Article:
COMMENTARY

Alcohol Use Up During Pandemic, Especially in Binge Drinkers

 

F. Perry Wilson, MD, MSCE

Disclosures

December 09, 2020

Find the latest COVID-19 news and guidance in Medscape's Coronavirus Resource Center.

This transcript has been edited for clarity.

Welcome to Impact Factor, your weekly dose of commentary on a new medical study. I'm Dr F. Perry Wilson from the Yale School of Medicine.

Whether you're an essential worker or not, most of us have spent a lot more time at home this past year than we ever have before. And let's face it: There's not that much to do there. We made our sourdough bread, we binge-watched The Queen's Gambit. But anecdotally, Americans have been doing something else a lot more since they've been stuck at home: drinking.

And a new study from the American Journal of Drug and Alcohol Abuse suggests that this is more than just anecdote. The pandemic has upped our alcohol consumption, particularly in those among us who drink more anyway.

Now, caveats abound for this survey study, which recruited participants via social media. The response rate was less than 6%, but at the very least it's good to put some numbers to the problem and identify some directions for future research.

Okay — 1928 self-selected participants from across the US completed the online survey in the early months of the pandemic. It asked a slew of questions about psychiatric history, pandemic behaviors (like the time spent in lockdown), and drinking habits.

All in all, this was an affluent group: 75% had a household income exceeding $80,000 a year and 88% said their job was not impacted by the pandemic. On average, the respondents had been sheltering in place for about 4 weeks.

Thirty-two percent of the respondents said they had increased their alcohol intake during the pandemic, compared with just 10% who reported that their consumption went down. Understandable. But there might be a bigger problem under the surface. Thirty-four percent of the survey population were classified as binge drinkers — men who drink more than five drinks in a sitting or women who drink more than four. The increase in alcohol consumption among binge drinkers was significantly higher than among non–binge drinkers: 60% of binge drinkers reported further increases in alcohol intake, compared with about 30% of non–binge drinkers.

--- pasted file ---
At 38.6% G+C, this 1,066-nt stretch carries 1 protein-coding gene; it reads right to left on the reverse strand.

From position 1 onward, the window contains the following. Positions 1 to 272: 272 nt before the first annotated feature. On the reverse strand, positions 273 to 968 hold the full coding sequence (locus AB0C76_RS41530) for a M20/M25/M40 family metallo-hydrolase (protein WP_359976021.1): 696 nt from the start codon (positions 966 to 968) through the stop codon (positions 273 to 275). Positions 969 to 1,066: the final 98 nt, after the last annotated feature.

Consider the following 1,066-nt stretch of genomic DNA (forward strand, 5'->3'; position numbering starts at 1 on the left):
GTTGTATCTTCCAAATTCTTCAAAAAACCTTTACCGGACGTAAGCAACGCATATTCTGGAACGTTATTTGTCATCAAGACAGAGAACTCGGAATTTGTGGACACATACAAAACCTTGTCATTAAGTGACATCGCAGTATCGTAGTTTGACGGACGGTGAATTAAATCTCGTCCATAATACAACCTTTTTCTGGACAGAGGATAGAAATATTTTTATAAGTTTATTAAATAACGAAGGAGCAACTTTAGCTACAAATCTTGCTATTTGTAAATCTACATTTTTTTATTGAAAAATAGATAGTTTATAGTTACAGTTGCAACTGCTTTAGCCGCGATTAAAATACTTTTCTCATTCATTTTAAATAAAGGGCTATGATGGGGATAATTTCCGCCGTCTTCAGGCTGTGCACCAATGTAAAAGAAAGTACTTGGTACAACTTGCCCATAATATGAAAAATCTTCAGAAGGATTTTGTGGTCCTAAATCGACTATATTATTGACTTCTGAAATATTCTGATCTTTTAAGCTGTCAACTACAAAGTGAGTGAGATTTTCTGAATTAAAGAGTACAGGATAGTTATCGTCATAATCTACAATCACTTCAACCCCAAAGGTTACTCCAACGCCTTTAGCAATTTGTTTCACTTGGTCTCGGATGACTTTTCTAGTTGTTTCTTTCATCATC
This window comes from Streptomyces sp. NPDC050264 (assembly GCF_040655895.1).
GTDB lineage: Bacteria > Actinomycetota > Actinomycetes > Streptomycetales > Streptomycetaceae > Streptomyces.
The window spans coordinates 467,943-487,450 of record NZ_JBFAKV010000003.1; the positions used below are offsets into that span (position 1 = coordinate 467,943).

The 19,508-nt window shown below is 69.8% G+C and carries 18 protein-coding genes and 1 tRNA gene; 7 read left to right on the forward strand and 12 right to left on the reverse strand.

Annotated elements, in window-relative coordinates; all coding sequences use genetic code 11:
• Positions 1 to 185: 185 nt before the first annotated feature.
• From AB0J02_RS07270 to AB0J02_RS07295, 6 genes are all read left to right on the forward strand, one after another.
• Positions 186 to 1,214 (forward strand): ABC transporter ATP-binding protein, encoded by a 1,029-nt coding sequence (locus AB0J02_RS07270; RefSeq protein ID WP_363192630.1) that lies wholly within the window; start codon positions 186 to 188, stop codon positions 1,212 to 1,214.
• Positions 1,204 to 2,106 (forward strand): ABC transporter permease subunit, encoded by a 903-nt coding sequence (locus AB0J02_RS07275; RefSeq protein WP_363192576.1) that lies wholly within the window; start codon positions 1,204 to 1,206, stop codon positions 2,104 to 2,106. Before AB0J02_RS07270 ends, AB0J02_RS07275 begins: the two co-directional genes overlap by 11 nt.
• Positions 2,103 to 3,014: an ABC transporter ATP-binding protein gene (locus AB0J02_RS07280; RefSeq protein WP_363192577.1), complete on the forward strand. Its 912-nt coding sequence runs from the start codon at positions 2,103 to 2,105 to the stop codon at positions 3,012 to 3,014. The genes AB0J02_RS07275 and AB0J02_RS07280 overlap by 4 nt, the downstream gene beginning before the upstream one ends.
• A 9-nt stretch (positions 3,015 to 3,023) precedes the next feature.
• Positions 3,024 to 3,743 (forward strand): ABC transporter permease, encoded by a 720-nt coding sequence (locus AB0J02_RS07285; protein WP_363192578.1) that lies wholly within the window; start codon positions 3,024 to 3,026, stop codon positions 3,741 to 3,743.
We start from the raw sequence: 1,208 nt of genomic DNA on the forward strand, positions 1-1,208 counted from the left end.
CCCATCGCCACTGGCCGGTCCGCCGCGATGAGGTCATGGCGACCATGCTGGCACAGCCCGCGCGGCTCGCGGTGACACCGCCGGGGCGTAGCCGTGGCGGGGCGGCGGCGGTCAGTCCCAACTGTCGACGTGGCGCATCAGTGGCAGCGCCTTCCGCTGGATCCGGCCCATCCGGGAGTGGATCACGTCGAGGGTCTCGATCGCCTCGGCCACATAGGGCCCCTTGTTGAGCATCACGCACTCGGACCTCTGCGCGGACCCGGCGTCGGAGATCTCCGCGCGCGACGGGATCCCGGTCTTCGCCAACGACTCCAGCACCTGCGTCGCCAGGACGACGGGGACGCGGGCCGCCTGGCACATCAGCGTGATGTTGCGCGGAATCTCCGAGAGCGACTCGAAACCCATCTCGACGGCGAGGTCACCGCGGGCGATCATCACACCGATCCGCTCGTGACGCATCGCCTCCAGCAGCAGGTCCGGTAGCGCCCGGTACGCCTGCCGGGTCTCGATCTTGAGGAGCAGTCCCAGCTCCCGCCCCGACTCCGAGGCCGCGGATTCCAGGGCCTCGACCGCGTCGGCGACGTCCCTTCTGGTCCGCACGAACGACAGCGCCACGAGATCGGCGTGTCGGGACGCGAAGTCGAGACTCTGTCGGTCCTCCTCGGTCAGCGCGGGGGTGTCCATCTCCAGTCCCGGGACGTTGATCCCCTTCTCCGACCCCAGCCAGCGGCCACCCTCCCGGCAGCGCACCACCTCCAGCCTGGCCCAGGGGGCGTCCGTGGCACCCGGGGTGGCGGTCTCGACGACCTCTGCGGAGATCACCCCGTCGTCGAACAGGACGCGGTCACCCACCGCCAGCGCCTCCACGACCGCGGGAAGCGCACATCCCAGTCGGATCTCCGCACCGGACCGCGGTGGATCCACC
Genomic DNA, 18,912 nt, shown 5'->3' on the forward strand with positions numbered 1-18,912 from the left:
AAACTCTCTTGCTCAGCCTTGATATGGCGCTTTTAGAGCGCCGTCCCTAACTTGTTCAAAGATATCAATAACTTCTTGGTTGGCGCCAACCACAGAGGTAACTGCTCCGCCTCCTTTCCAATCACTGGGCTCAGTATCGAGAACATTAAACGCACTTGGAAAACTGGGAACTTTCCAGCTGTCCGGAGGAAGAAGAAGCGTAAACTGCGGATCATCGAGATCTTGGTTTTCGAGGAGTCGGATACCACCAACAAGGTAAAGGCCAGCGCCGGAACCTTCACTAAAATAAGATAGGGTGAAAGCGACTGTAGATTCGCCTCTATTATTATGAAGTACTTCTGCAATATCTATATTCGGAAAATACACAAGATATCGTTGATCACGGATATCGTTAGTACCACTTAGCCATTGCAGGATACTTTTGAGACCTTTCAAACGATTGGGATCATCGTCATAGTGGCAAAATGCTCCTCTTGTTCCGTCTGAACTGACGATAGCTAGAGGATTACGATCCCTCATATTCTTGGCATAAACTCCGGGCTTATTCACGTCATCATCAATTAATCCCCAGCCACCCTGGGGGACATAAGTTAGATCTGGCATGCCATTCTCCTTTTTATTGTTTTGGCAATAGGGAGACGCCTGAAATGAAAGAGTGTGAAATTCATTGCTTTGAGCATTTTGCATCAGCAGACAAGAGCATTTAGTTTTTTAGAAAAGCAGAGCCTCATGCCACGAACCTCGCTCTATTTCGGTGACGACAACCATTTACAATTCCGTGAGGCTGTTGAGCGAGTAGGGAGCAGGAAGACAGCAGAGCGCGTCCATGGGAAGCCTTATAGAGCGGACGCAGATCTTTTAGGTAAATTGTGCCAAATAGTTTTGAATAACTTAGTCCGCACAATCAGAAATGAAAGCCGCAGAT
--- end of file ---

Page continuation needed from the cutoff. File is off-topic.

I want to point out that this is a little bit odd from an epidemiology standpoint. Typically, when you stratify a population by some continuous variable, the people on the high end come down and the people on the low end come up. This is known as regression to the mean. Like, if you take a group of people and divide them into those with high blood pressure and low blood pressure, and measure their blood pressures over time, the high group tends to come down a bit and the low group tends to go up a bit. This is expected.


 

We see the opposite signal here when it comes to drinking: People who already drank a lot drank more, which suggests that this is a particularly potent finding. The fact that the population studied is a fairly affluent group further suggests that the problem may be even larger than what was measured here.

There was only one factor that was statistically linked to increased drinking among the historic binge drinkers: depression. The authors examined the impact of time spent under stay-at-home orders and did not detect an independent link to increased consumption. Nevertheless, I think we need to consider that increased alcohol abuse is a potential harm of the social isolation that COVID-19 has forced upon us. And no, the solution here is not to pretend that COVID-19 doesn't exist.

By identifying the potential harms of social isolation, as these authors have started to do, we can start to create ways to mitigate them. Whether that's increased access to drug and alcohol treatment, psychotherapy, or creating virtual social groups, anything we can do to make staying at home easier will have the side effect of ending the pandemic sooner.

F. Perry Wilson, MD, MSCE, is an associate professor of medicine and director of Yale's Clinical and Translational Research Accelerator. His science communication work can be found in the Huffington Post, on NPR, and here on Medscape. He tweets @fperrywilson and hosts a repository of his communication work at www.methodsman.com.

Follow Medscape on Facebook, Twitter, Instagram, and YouTube

Comments

3090D553-9492-4563-8681-AD288FA52ACE
Comments on Medscape are moderated and should be professional in tone and on topic. You must declare any conflicts of interest related to your comments and responses. Please see our Commenting Guide for further information. We reserve the right to remove posts at our sole discretion.
Post as:

processing....